Judging by the massive demonstrations taking place in Belarus, another “color revolution” is underway with the potential to topple a post-Soviet strongman ruler in the name of democracy and justice. However, there are no guarantees that Alyaksandr Lukashenka will flee like his Ukrainian counterpart Viktor Yanukovych in 2014.
For now, Lukashenka remains defiant. In order to remain in power, he seems to have only three choices. He can try to wear down the demonstrators through arrests and episodic resort to violence, but that option seems inadequate given the strength of demonstrations. He could resort to mass violence or martial law to stay in power, using his own forces. But not enough of them may be willing to act against their countrymen. Alternatively, he may decide to rely on Putin to supply the necessary force, either directly or by using unidentified “little green men”, as RT head Margarita Simonyan has urged and Lukashenka himself has hinted at.
Putin faces tough choices and dilemmas with respect to Belarus. The Russian leader hates color revolutions in general. The fact that this is now happening in a country regarded as basically Russian by many in the Kremlin makes it even worse. A successful color revolution next door could serve as an obvious precedent for a similar scenario in Russia itself, where elections are hardly less fraudulent than in Belarus.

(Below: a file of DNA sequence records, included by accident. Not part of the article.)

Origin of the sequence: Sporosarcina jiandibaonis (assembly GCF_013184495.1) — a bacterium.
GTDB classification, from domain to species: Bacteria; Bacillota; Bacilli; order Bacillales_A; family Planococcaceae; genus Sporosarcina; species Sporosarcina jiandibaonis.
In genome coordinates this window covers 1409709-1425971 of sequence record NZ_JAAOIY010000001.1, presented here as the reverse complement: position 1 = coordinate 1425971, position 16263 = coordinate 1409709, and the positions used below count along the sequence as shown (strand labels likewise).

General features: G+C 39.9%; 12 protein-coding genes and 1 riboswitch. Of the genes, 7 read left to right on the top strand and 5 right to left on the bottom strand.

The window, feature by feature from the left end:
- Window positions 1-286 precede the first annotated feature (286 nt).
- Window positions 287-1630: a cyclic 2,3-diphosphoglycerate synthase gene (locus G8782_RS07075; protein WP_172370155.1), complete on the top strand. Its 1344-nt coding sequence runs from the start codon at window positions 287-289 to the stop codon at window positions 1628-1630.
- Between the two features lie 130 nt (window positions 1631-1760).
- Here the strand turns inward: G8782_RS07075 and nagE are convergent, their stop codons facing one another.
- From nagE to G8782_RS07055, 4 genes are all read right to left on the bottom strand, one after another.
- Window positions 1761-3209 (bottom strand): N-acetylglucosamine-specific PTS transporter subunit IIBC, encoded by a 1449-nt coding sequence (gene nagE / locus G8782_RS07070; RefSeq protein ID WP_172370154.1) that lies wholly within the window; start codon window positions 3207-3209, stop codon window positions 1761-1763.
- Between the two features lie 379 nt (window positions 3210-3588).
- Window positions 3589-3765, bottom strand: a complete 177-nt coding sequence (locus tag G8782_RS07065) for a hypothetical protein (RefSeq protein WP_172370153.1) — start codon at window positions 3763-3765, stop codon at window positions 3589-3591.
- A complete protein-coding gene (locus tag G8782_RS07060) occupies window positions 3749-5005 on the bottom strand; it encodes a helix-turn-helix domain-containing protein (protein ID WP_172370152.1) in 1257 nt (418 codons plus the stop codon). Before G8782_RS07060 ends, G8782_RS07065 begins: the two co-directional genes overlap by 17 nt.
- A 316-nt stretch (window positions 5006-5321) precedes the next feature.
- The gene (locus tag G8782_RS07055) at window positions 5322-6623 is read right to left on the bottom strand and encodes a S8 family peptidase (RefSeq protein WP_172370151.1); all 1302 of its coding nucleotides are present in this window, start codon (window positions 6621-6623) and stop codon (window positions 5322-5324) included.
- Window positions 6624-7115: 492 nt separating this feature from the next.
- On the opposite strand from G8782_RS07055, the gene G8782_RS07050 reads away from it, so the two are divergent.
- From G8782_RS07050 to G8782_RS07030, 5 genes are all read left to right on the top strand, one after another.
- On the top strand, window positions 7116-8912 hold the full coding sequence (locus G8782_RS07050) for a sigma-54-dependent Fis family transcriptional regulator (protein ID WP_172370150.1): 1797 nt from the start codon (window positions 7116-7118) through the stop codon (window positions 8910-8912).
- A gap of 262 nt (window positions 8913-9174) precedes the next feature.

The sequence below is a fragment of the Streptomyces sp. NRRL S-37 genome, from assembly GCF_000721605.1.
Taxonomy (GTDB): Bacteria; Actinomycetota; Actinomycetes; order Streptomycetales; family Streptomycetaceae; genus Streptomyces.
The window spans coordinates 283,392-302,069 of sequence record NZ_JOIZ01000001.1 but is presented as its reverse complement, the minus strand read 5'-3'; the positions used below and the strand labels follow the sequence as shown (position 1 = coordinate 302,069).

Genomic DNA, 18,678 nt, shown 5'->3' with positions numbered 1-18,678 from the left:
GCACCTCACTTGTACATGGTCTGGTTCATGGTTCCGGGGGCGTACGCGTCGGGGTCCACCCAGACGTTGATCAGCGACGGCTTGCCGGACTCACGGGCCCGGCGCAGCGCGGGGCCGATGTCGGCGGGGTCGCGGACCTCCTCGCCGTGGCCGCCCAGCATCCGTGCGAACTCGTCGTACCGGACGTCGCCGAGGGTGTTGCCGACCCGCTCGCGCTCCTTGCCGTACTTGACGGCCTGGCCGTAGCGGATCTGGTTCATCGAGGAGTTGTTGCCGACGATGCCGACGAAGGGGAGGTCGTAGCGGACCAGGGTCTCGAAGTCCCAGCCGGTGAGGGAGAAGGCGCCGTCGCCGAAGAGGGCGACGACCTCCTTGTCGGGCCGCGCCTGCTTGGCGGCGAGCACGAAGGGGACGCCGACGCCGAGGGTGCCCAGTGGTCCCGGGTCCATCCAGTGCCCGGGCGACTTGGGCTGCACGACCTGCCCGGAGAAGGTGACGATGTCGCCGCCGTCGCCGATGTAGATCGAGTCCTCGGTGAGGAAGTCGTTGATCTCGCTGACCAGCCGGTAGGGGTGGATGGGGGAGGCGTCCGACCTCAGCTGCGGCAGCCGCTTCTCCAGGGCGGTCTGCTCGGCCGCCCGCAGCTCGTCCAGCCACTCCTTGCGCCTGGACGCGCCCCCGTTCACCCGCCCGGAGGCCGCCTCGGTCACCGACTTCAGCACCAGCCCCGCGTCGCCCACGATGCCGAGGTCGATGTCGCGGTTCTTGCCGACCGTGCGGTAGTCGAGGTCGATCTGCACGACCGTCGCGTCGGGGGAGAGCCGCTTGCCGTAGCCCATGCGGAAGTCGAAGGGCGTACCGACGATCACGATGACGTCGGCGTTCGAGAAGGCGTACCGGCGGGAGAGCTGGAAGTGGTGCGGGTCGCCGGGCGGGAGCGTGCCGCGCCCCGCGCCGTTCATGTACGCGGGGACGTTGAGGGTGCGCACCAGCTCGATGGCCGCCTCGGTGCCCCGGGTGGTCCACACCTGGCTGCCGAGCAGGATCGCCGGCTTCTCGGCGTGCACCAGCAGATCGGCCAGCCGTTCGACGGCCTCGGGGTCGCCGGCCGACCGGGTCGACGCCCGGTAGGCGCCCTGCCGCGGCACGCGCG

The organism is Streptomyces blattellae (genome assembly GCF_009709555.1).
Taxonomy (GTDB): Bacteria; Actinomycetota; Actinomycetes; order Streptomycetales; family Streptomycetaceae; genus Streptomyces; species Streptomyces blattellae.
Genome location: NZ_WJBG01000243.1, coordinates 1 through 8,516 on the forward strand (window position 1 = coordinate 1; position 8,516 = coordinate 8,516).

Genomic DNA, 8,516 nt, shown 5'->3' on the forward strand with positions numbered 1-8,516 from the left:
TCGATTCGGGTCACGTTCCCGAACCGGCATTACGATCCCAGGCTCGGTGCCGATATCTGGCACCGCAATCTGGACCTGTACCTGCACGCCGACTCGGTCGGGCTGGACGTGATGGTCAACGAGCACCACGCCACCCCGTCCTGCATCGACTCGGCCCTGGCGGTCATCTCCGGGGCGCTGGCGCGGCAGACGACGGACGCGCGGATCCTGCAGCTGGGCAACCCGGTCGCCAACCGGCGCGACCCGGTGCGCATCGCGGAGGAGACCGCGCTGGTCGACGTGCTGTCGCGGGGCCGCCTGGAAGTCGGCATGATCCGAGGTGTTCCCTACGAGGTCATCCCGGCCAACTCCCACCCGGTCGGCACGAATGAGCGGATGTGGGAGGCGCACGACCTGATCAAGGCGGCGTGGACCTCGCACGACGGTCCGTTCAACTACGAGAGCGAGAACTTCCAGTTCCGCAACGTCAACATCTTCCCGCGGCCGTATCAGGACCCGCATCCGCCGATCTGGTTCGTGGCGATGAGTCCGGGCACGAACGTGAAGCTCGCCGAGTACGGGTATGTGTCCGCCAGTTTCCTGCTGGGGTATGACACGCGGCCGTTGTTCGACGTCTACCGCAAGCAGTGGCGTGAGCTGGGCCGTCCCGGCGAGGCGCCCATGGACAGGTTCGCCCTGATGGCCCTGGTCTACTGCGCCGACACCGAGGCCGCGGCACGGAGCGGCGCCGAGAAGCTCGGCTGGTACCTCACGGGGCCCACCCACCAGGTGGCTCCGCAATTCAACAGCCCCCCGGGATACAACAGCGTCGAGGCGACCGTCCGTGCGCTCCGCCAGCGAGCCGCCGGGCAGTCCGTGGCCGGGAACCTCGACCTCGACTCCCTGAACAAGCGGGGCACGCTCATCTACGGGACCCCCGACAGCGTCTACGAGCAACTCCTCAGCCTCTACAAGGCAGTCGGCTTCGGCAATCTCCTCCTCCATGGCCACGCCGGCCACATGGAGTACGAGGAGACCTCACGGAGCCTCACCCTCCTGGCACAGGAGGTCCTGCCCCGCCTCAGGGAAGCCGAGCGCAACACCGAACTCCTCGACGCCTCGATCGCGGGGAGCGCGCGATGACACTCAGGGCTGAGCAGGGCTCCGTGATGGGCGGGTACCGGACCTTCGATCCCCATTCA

Despite Putin’s obvious dislike of popular democratic movements, intervention to keep Lukashenka in power has major risks. Lukashenka doesn’t seem to have much domestic support left, so violent Russian intervention in Belarus on his behalf could become a long-term liability. It would also likely be unpopular in Russia, where Putin’s ratings are already in decline.
Putin could try to identify a successor to Lukashenka capable of capturing greater social support while not challenging what Putin considers his core interests. This would follow the so-called Armenian scenario, where popular Prime Minister Nikol Pashinyan won power in 2018 without generating Russian hostility. However, Belarus’s currently opposition leaders, including the probable actual winner of the August 9 presidential election Svyatlana Tsikhanouskaya, may not be controllable.
Additionally, Putin’s margin for Belarusian autonomy, given its common border with the European Union (EU) and NATO, may be less than in Armenia. While not impossible, it seems unlikely that Putin could accept Tsikhanouskaya, who was pro-Western enough to seek refuge in EU and NATO member Lithuania.
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